STEC infection should be excluded as soon as possible in a patient with HUS by means of culture procedures or real-time polymerase chain reaction. Negative results are observed in about 30% of patients who had been clinically classified as having STEC HUS, frequently owing to delayed stool collection.15) Therefore, it sometimes becomes difficult to diagnose or exclude STEC HUS. Typically, about 80% of children with STEC HUS have bloody diarrhea and STEC HUS accounts for most TMA cases in children. Therefore, STEC HUS should be preferentially presumed in children with common gastrointestinal symptoms.16)
aHUS can be suspected in HUS patients without a history of diarrhea or bloody stool. However, even if children with HUS have gastrointestinal symptoms, aHUS other than STEC HUS should be suspected in the presence of the following conditions: very early onset age (<6 months), no definite onset time, recurrent or familial HUS, and low C3 level.17)
Genetic testing for complement abnormalities is recommended for aHUS patients especially in those with relapse, familial history and de novo posttransplantation HUS, as well as in those scheduled for renal transplantation for aHUS.17,18) Additionally, confirming aHUS requires genetic testing; however, failing to find causative genetic mutations does not exclude the diagnosis of aHUS because specific genetic mutations still could not be detected in 40%–50% of aHUS patients.

What are the traditional treatments for aHUS?

1. Plasma therapy

Plasma therapy (plasma exchange or plasma infusion) has been traditionally conducted as first-line treatment in children suspected of having aHUS after the study published by Bell et al.19) in 1991, although TTP and aHUS were not distinguished in this report. Theoretically, plasma exchange can provide large amounts of nonmutated complement factors and remove the autoantibody or mutated factors that exist in plasma. Therefore, urgent plasma exchange is generally recommended in cases suspected of aHUS. However, plasma exchange is a remarkably specialized and complicated technique. A recent audit for the European guidelines in 2009 demonstrated that 31% of 51 children who received plasma therapy experienced catheter-related complications such as hemorrhage, chylothorax, and thrombosis.20) Additionally, this study showing a low rate of plasma exchange in infants younger than 6 months reminds of the technical difficulties with a lack of expertise and equipment, especially in small infants. Sensitization to the plasma component due to massive transfusion was also observed in 8 patients.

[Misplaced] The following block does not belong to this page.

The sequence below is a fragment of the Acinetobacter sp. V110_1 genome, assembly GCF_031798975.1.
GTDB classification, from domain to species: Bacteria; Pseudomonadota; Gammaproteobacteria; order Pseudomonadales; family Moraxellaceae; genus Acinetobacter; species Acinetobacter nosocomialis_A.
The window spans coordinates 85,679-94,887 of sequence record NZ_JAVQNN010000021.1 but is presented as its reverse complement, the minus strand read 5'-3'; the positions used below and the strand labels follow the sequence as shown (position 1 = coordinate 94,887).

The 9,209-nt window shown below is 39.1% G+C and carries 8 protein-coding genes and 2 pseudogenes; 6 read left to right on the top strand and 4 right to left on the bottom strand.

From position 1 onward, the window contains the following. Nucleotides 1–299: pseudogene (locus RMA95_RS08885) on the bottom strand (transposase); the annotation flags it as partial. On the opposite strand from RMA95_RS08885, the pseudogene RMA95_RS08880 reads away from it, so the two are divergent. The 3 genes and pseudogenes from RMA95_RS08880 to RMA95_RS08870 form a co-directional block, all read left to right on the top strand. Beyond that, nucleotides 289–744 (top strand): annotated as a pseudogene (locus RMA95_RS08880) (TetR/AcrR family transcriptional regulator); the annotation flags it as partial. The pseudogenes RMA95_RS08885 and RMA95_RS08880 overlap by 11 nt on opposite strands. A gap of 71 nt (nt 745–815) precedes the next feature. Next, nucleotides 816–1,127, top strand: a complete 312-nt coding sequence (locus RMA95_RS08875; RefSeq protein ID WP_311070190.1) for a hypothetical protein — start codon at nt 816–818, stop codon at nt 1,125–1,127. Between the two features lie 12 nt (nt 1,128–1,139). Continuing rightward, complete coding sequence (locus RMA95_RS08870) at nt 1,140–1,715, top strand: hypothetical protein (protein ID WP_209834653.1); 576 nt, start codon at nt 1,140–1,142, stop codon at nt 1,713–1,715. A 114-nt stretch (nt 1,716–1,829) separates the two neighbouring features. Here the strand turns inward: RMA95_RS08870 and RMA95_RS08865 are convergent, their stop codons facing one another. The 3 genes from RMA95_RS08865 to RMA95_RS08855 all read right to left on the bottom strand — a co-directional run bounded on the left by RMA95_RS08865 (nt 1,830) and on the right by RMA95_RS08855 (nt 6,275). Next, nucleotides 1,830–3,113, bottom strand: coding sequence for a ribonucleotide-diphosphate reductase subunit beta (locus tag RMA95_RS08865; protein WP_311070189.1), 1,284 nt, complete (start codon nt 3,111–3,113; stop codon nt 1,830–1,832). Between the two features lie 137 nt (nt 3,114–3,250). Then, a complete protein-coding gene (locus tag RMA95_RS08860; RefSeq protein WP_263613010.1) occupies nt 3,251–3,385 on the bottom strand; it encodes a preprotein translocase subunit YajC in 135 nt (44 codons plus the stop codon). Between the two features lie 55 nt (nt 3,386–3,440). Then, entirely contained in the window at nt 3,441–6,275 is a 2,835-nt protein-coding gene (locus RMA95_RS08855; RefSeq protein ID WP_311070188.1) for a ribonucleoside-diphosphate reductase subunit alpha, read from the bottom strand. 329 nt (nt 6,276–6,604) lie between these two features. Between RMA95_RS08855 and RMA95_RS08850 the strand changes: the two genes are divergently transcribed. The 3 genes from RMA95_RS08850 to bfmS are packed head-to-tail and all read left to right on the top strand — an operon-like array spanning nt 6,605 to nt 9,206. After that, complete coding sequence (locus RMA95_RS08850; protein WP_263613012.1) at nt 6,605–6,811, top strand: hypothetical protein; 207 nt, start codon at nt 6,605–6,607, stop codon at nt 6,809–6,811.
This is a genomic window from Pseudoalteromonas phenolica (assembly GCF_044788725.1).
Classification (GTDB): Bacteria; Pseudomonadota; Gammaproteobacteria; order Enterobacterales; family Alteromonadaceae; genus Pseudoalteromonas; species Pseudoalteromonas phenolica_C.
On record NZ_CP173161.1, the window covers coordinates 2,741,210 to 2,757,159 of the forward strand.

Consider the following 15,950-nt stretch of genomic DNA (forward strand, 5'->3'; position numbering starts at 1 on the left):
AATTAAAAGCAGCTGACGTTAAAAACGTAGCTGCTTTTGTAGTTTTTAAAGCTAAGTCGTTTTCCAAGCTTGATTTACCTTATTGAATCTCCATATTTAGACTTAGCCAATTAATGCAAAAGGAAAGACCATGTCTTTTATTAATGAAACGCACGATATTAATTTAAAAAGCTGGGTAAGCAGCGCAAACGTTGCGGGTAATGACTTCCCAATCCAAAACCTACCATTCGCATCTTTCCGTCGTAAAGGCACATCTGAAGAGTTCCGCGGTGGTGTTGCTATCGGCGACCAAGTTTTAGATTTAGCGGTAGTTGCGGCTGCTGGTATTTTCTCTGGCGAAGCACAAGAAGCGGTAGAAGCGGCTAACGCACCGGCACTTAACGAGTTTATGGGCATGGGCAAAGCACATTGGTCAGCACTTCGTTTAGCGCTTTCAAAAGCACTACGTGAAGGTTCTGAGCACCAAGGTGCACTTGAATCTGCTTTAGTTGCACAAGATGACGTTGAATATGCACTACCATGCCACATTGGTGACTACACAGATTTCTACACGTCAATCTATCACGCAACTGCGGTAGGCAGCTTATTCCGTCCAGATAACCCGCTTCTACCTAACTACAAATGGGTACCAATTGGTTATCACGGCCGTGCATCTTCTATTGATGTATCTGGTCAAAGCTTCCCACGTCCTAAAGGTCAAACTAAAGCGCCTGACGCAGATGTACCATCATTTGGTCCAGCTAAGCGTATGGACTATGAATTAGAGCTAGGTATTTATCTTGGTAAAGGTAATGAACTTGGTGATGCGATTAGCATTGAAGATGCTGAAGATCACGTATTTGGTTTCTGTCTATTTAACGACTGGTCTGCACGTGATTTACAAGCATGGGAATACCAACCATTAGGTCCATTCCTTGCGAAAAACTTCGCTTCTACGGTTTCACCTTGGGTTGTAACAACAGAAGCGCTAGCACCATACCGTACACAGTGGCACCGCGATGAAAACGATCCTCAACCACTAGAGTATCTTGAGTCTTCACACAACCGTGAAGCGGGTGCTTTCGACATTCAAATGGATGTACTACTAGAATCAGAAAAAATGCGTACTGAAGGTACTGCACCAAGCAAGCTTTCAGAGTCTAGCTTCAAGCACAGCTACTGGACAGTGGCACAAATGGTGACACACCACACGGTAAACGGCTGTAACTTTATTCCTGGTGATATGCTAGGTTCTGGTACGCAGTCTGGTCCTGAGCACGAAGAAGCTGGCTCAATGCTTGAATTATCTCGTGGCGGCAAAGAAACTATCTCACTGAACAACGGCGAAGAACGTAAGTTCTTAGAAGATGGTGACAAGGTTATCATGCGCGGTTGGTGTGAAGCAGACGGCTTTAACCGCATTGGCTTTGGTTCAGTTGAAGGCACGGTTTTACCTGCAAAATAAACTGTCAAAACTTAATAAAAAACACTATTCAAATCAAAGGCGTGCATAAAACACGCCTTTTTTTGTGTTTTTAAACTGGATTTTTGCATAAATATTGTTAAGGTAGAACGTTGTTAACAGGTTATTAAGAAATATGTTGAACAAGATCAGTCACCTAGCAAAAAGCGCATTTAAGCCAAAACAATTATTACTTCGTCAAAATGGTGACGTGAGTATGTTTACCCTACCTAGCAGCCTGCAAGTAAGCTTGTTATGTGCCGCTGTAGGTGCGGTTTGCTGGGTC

Plasma therapy may achieve hematologic remission; however, generally, it does not result in a significant improvement of renal function, which deteriorates the quality of life.20) Noris et al.11) reported that although plasma therapy induced complete or partial remission in about 80% of acute episodes of aHUS in children, half of the patients had died or progressed to ESRD at 3-year follow-up. The rate of progression to ESRD during the first episode of aHUS was similar between children with CFH mutations who were treated with intense plasma exchange and those who were not.5) Plasma exchange is usually performed with an exchange of 1.5 plasma volumes per session, and fresh frozen plasma is used for replacement. Plasma infusion (10–20 mL/kg) should be considered if plasma exchange is not available. Plasma therapy is continued daily until the disease activity is controlled from 5 days to 2 weeks. Thereafter, the subsequent frequency is 5 times per week for 2 weeks and then 3 times per week for 2 weeks. Patients receive plasma therapy every 2–4 weeks as long-term maintenance treatment.17)